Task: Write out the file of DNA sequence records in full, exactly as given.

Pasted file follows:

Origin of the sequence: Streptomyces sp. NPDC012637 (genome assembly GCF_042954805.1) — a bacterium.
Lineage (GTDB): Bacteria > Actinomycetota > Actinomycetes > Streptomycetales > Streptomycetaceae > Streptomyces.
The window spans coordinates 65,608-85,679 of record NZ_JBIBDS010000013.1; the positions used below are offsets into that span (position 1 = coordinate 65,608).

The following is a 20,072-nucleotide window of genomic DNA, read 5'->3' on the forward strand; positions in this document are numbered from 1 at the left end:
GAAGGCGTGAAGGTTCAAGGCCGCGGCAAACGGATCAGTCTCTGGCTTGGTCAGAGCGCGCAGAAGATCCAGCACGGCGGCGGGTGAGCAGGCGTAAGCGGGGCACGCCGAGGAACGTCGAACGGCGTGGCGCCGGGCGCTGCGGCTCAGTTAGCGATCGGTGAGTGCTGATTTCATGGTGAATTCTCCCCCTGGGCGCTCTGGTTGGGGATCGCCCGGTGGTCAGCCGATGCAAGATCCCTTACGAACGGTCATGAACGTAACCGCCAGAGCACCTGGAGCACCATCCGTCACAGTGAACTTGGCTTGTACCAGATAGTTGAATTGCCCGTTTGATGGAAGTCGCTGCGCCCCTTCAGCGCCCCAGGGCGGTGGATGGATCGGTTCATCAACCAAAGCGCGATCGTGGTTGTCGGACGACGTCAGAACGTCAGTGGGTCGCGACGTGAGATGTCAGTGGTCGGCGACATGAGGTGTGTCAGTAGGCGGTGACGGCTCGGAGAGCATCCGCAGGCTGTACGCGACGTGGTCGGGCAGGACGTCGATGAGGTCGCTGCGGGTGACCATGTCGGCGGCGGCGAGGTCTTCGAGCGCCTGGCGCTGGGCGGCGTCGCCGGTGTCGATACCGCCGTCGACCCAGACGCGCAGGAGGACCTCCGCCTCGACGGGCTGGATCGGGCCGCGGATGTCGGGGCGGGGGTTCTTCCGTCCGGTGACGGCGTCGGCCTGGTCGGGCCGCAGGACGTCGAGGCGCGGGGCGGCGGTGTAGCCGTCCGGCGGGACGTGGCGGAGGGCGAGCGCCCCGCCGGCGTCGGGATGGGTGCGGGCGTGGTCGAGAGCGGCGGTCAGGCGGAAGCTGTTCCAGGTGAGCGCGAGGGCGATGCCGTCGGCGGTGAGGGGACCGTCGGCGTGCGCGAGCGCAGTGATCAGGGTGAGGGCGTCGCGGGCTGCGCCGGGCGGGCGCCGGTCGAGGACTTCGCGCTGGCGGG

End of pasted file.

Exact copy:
Origin of the sequence: Streptomyces sp. NPDC012637 (genome assembly GCF_042954805.1) — a bacterium.
Lineage (GTDB): Bacteria > Actinomycetota > Actinomycetes > Streptomycetales > Streptomycetaceae > Streptomyces.
The window spans coordinates 65,608-85,679 of record NZ_JBIBDS010000013.1; the positions used below are offsets into that span (position 1 = coordinate 65,608).

The following is a 20,072-nucleotide window of genomic DNA, read 5'->3' on the forward strand; positions in this document are numbered from 1 at the left end:
GAAGGCGTGAAGGTTCAAGGCCGCGGCAAACGGATCAGTCTCTGGCTTGGTCAGAGCGCGCAGAAGATCCAGCACGGCGGCGGGTGAGCAGGCGTAAGCGGGGCACGCCGAGGAACGTCGAACGGCGTGGCGCCGGGCGCTGCGGCTCAGTTAGCGATCGGTGAGTGCTGATTTCATGGTGAATTCTCCCCCTGGGCGCTCTGGTTGGGGATCGCCCGGTGGTCAGCCGATGCAAGATCCCTTACGAACGGTCATGAACGTAACCGCCAGAGCACCTGGAGCACCATCCGTCACAGTGAACTTGGCTTGTACCAGATAGTTGAATTGCCCGTTTGATGGAAGTCGCTGCGCCCCTTCAGCGCCCCAGGGCGGTGGATGGATCGGTTCATCAACCAAAGCGCGATCGTGGTTGTCGGACGACGTCAGAACGTCAGTGGGTCGCGACGTGAGATGTCAGTGGTCGGCGACATGAGGTGTGTCAGTAGGCGGTGACGGCTCGGAGAGCATCCGCAGGCTGTACGCGACGTGGTCGGGCAGGACGTCGATGAGGTCGCTGCGGGTGACCATGTCGGCGGCGGCGAGGTCTTCGAGCGCCTGGCGCTGGGCGGCGTCGCCGGTGTCGATACCGCCGTCGACCCAGACGCGCAGGAGGACCTCCGCCTCGACGGGCTGGATCGGGCCGCGGATGTCGGGGCGGGGGTTCTTCCGTCCGGTGACGGCGTCGGCCTGGTCGGGCCGCAGGACGTCGAGGCGCGGGGCGGCGGTGTAGCCGTCCGGCGGGACGTGGCGGAGGGCGAGCGCCCCGCCGGCGTCGGGATGGGTGCGGGCGTGGTCGAGAGCGGCGGTCAGGCGGAAGCTGTTCCAGGTGAGCGCGAGGGCGATGCCGTCGGCGGTGAGGGGACCGTCGGCGTGCGCGAGCGCAGTGATCAGGGTGAGGGCGTCGCGGGCTGCGCCGGGCGGGCGCCGGTCGAGGACTTCGCGCTGGCGGG